The Rackham Program in Public Scholarship helps University of Michigan graduate students develop the skills needed to address complex social issues through collaborative, mutually-beneficial projects that serve the public good. The grants are generously supported by The University of Michigan Office of Research.
|Letter of intent deadline||October 24, 5:00 pm, Eastern time|
|Proposal Workshop||November 11, 9:30 am to 1:00 pm, Eastern time|
|Full proposal deadline||January 17, 5:00 pm, Eastern time|
|Grants Announced||Late February|
Program Description and Goals
The Grants in Public Scholarship support mutually beneficial projects between Rackham students and a broad spectrum of civic organizations, cultural institutions, government agencies, K-12 schools, and community groups. Such projects are collaboratively-designed and result in products that advance new knowledge, enrich civic life, or address a pressing social issue.
The goals of the Grants Program are to support these collaborations by:
- Providing resources, networking, and training opportunities to increase the depth and impact of graduate student engagement in public scholarship
- Promoting the creation and dissemination of public goods and scholarly knowledge
- Providing professional development opportunities for graduate students interested in publicly-engaged careers both inside and outside the academy
Who Should Apply
Rackham students are eligible to receive up to $8,000 to develop and implement mutually-beneficial projects designed in collaboration with non-academic partners. Grants may be awarded to individual students working with a community partner or those working as part of a multidisciplinary team.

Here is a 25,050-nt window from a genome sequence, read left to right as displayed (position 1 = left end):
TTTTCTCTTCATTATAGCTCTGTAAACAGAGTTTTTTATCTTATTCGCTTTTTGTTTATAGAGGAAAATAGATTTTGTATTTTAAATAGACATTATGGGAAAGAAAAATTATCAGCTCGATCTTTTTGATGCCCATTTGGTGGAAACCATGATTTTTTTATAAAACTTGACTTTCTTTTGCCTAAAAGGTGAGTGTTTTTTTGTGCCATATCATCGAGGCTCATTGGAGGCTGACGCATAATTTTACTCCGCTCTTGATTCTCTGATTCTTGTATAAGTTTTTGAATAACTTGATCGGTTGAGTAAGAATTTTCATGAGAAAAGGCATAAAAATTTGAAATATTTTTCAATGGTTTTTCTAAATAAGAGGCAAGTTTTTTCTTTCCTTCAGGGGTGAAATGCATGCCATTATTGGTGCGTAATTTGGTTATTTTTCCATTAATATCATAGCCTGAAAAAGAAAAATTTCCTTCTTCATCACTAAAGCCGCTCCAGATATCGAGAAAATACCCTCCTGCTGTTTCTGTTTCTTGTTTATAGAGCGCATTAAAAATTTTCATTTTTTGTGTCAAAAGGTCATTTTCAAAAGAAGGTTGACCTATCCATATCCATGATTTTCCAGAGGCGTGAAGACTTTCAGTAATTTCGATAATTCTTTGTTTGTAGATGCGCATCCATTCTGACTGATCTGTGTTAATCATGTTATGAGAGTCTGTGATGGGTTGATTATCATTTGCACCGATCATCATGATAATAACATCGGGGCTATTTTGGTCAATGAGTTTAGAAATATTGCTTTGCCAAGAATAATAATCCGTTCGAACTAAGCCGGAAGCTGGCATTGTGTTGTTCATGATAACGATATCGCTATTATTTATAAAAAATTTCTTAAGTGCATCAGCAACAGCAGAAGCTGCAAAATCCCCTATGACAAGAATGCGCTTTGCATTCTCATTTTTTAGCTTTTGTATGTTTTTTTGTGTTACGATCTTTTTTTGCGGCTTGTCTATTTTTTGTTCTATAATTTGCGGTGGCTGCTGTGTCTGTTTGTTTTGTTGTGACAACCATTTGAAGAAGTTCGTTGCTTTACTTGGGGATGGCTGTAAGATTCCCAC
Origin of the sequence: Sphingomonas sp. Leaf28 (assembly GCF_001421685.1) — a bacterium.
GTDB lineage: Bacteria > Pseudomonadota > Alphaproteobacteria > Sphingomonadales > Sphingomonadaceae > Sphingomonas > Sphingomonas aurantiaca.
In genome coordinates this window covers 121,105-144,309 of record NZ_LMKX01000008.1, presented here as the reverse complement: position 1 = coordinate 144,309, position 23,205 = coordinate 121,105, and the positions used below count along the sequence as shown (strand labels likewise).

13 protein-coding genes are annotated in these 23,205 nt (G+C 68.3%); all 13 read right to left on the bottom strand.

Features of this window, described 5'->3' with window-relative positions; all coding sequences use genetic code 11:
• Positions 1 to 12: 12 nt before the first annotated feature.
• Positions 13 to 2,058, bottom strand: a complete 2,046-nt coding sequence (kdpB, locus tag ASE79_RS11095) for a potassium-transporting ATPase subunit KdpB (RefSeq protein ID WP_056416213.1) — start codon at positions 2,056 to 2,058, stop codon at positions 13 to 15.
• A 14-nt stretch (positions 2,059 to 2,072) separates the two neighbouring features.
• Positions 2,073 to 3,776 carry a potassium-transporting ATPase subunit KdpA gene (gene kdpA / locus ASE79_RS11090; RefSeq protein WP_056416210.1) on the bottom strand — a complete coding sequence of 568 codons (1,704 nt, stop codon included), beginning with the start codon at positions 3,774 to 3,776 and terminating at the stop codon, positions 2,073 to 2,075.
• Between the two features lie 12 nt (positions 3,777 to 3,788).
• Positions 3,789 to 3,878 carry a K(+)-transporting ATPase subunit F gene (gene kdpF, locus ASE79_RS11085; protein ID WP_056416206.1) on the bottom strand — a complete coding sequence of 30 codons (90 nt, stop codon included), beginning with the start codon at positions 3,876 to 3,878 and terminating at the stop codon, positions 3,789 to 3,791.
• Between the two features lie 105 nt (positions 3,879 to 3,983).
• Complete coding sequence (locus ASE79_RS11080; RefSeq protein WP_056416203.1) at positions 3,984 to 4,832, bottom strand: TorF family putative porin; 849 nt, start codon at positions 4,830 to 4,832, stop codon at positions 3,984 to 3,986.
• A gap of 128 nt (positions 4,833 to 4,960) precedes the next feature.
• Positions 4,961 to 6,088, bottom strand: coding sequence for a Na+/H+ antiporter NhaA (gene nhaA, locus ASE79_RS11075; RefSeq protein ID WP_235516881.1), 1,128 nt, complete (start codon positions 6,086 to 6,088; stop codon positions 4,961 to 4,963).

Role of Faculty Members
The Rackham Program in Public Scholarship encourages graduate students to identify faculty members who will serve as mentors on the development and implementation of projects that promote the public good, however, the involvement of a faculty member is not required to apply for a Grant in Public Scholarship.
How to Apply
Rackham students should submit a 2-3 page letter of intent describing their proposed project. This letter should identify potential community partners and outline the research, teaching, or creative work that will result from the project. Students may wish to schedule a meeting with Rackham staff prior to the deadline. Letters of intent should address the following questions:
- What is the scholarly question or pedagogical goal that motivates the project?
- In what ways will the project advance the scholarship, pedagogy, or creative work of the graduate student(s)?
- In what ways will the project contribute to the mission of the community partner(s)?
- What method(s) will be used to assess the impact of the project?
We are committed to working with you to develop a competitive proposal. Because publicly-engaged scholarship presents unique challenges, graduate students who meet the stated criteria and submit successful letters of intent are required to attend a half-day workshop. Community partners are encouraged to attend this workshop, which will provide additional information about grant expectations, as well as opportunities to discuss proposed projects within a supportive environment.
- Significance, timeliness, innovation, and feasibility of proposed scholarship, pedagogy, or creative work